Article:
11 September 2011

Happy Happy Hypo

After lunch one Friday in May 2009, I was jaywalking across a street and had a weird episode. My vision and hearing both started to go out, I had trouble walking and I could not speak. I thought I was going to pass out -- right there in the middle of traffic!

I went to my doctor. Was it a mini-stroke? He said no. Over the next couple years, trying to find an explanation, I visited doctor after doctor. In order: a general practice doctor, a pulmonologist, two different general practice doctors, two cardiologists, a gastroenterologist and two endocrinologists. I wrote about one of those doctor visits here.

Just this past June, with the help of an endocrinologist, we finally found (what we think is) the answer: like my father, I am hypoglycemic.

Basically, hypoglycemia is when your body does not have enough fuel (glucose) to function. If you have no fuel you can faint and even die; if, like in my case, you are running low on fuel, you have near faints and other symptoms which are annoying but not really dangerous. There are two kinds of hypoglycemia: one is when you have low blood sugar (glucose) all the time; the other when you only have low blood sugar after you eat.

How can you have too little fuel AFTER eating? In the kind of hypoglycemia known as reactive hypoglycemia -- which only occurs in reaction to eating.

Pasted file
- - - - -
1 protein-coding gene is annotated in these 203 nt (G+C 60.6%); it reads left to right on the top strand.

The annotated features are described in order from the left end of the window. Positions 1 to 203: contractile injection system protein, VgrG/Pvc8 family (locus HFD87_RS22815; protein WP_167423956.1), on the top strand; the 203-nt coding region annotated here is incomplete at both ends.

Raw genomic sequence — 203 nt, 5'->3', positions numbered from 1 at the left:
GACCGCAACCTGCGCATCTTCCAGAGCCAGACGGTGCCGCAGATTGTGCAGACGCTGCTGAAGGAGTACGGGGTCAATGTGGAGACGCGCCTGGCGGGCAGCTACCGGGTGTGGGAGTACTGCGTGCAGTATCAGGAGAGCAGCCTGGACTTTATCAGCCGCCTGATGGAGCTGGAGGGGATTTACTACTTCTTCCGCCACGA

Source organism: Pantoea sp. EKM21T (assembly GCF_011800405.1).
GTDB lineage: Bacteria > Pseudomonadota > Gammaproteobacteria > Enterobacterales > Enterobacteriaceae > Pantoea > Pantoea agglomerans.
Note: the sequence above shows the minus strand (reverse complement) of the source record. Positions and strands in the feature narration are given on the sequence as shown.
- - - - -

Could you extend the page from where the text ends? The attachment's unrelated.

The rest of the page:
When you eat, your body releases insulin to help process the food (glucose). When I eat, my body produces prodigious amounts of insulin -- three times more than it should -- that processes the food and then keeps on processing whatever glucose it can find floating in my body. This upsets the balance of my blood sugar and I have these weird symptoms. It is not something that can be cured; and can easily progress to something much worse -- not least of which is full-blown diabetes and all its associated problems.

Reactive hypoglycemia can be controlled by proper eating (reduce carbohydrates -- especially processed sugar), controlling weight, and being physically active. I have cut out ALL processed sugar from my diet (there was not much to cut, but it's gone now), I have been maintaining a good weight since 2002 and I am physically active but I'm increasing that.

Reactive hypoglycemia becomes relatively common as we age. In some cases it occurs in people who eat tons of sugar, in others it is genetic. It is probably genetic in my case because I never ate much sugar and my dad had regular hypoglycemia. If you ever have similar symptons, I would suggest a visit to your regular doctor followed by a trip to an endocrinologist to measure your glucose and insulin levels. You might as well start where I ended up and save yourself all that money, time and frustration.

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